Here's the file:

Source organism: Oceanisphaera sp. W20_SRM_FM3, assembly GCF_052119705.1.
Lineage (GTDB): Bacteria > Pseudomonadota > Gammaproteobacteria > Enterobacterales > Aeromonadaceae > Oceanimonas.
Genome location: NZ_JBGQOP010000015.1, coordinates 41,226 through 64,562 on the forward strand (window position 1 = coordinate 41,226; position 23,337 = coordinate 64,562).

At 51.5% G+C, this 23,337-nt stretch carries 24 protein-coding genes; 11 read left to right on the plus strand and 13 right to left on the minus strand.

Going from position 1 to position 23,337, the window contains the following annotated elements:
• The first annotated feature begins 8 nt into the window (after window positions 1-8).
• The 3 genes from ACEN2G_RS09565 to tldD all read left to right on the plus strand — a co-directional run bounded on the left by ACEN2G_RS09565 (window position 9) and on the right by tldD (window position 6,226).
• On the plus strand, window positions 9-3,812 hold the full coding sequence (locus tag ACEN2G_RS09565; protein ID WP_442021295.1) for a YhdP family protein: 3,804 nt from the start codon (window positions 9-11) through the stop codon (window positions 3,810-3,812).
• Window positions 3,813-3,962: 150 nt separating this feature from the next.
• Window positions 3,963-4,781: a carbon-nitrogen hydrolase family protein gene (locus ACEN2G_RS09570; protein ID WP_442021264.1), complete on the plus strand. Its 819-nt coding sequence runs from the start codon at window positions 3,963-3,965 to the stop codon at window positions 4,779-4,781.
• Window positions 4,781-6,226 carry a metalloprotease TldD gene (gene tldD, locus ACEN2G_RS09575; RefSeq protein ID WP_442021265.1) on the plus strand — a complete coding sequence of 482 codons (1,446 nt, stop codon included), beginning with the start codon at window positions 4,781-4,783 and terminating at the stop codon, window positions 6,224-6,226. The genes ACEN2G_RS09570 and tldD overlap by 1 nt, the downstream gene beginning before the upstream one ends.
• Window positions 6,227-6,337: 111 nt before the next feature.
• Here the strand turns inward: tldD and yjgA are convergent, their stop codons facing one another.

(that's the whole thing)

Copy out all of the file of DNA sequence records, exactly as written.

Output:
Source organism: Oceanisphaera sp. W20_SRM_FM3, assembly GCF_052119705.1.
Lineage (GTDB): Bacteria > Pseudomonadota > Gammaproteobacteria > Enterobacterales > Aeromonadaceae > Oceanimonas.
Genome location: NZ_JBGQOP010000015.1, coordinates 41,226 through 64,562 on the forward strand (window position 1 = coordinate 41,226; position 23,337 = coordinate 64,562).

At 51.5% G+C, this 23,337-nt stretch carries 24 protein-coding genes; 11 read left to right on the plus strand and 13 right to left on the minus strand.

Going from position 1 to position 23,337, the window contains the following annotated elements:
• The first annotated feature begins 8 nt into the window (after window positions 1-8).
• The 3 genes from ACEN2G_RS09565 to tldD all read left to right on the plus strand — a co-directional run bounded on the left by ACEN2G_RS09565 (window position 9) and on the right by tldD (window position 6,226).
• On the plus strand, window positions 9-3,812 hold the full coding sequence (locus tag ACEN2G_RS09565; protein ID WP_442021295.1) for a YhdP family protein: 3,804 nt from the start codon (window positions 9-11) through the stop codon (window positions 3,810-3,812).
• Window positions 3,813-3,962: 150 nt separating this feature from the next.
• Window positions 3,963-4,781: a carbon-nitrogen hydrolase family protein gene (locus ACEN2G_RS09570; protein ID WP_442021264.1), complete on the plus strand. Its 819-nt coding sequence runs from the start codon at window positions 3,963-3,965 to the stop codon at window positions 4,779-4,781.
• Window positions 4,781-6,226 carry a metalloprotease TldD gene (gene tldD, locus ACEN2G_RS09575; RefSeq protein ID WP_442021265.1) on the plus strand — a complete coding sequence of 482 codons (1,446 nt, stop codon included), beginning with the start codon at window positions 4,781-4,783 and terminating at the stop codon, window positions 6,224-6,226. The genes ACEN2G_RS09570 and tldD overlap by 1 nt, the downstream gene beginning before the upstream one ends.
• Window positions 6,227-6,337: 111 nt before the next feature.
• Here the strand turns inward: tldD and yjgA are convergent, their stop codons facing one another.